Looking to increase the affordability and availability of child care for all Washington families, the Washington Child Care Collaborative Task Force has issued a new report and is urging policymakers to keep child care top-of-mind when investing in the economy.

According to the task force, lack of access to affordable child care keeps more than 133,000 potential workers out of Washington’s labor force. The effects ripple through Washington’s economy, resulting in an estimated $14.7 billion less in personal earnings, $56.8 billion less in business output, $34.8 billion lower Gross State Product, and over $1 billion in lost tax revenue annually.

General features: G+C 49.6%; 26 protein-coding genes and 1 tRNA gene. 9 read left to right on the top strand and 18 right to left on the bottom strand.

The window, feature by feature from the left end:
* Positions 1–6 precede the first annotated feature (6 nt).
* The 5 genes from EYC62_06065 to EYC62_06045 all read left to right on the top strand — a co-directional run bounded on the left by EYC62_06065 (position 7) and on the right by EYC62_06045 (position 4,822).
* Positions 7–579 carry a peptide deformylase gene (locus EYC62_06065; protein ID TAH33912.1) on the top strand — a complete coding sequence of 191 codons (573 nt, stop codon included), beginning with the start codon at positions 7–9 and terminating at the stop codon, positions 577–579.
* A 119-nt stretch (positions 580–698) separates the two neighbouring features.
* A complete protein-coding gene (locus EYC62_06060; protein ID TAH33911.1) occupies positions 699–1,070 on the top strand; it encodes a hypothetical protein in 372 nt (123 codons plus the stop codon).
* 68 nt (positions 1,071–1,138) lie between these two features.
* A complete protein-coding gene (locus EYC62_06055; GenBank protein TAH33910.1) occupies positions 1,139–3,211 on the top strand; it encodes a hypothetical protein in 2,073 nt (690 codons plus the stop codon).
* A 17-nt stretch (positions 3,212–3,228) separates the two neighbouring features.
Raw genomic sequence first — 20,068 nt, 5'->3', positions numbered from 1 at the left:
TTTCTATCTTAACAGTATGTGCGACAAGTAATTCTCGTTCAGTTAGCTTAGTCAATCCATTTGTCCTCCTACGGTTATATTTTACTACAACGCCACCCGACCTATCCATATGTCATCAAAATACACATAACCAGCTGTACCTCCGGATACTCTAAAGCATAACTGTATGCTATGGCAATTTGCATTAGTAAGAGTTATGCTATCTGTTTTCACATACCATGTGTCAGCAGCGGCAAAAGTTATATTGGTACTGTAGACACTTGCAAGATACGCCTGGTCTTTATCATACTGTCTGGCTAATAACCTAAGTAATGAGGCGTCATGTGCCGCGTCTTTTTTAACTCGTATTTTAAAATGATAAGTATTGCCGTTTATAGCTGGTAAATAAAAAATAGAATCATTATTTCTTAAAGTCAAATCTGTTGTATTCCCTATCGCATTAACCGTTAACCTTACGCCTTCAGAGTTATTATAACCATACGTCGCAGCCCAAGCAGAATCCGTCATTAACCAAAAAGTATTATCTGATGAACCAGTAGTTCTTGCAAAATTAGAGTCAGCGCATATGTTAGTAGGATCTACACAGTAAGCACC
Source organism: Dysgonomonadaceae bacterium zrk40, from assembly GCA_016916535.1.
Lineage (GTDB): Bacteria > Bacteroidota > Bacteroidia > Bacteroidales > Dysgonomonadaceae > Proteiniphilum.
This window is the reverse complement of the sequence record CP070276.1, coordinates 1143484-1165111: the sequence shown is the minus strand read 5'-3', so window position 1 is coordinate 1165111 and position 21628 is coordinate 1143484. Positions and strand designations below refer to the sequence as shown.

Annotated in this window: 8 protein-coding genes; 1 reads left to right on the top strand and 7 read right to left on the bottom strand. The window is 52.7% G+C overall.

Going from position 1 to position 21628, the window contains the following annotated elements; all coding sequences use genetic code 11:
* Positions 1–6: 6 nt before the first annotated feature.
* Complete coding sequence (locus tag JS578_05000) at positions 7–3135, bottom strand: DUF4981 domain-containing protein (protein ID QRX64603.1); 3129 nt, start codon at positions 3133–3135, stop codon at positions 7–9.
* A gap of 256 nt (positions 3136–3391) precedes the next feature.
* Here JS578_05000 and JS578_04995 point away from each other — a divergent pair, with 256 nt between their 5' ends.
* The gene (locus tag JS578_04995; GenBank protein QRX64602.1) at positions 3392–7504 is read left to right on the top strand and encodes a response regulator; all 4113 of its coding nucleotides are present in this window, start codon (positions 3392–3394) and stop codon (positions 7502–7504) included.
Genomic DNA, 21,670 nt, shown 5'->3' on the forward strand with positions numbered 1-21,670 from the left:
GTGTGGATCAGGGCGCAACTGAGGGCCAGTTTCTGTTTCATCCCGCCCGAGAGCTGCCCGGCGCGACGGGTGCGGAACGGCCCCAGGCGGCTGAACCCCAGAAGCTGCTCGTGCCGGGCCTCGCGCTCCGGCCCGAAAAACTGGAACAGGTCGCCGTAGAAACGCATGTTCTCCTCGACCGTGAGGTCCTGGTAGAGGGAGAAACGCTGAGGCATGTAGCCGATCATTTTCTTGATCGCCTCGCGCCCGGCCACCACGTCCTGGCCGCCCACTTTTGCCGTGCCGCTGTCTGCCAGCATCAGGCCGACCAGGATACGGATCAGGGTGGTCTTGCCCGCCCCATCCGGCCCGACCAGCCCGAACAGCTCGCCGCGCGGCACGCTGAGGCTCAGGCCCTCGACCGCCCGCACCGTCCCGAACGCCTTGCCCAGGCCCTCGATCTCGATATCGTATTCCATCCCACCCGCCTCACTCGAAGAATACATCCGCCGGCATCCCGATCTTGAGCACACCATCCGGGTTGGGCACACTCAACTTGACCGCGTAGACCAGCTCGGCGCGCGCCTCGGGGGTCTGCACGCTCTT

“We must invest in child care as essential infrastructure for strengthening Washington’s economy,” said Washington State Commerce director Lisa Brown in a prepared statement. “Lack of access to quality, affordable child care is forcing more families to make difficult and financially detrimental choices.”

According to the report, recommendations to implement first include, but are not limited to:

Help working parents enter, re-enter and stay in the labor force:

  • Graduate subsidy co-payments to eliminate the “cliff effect”;
  • Shift subsidy eligibility from 200 percent of federal poverty level to 85 percent of state median income; and
    • Allow parents preparing to enter or re-enter the workforce, and parents participating in job training, apprenticeships, and higher education, to receive child care subsidies.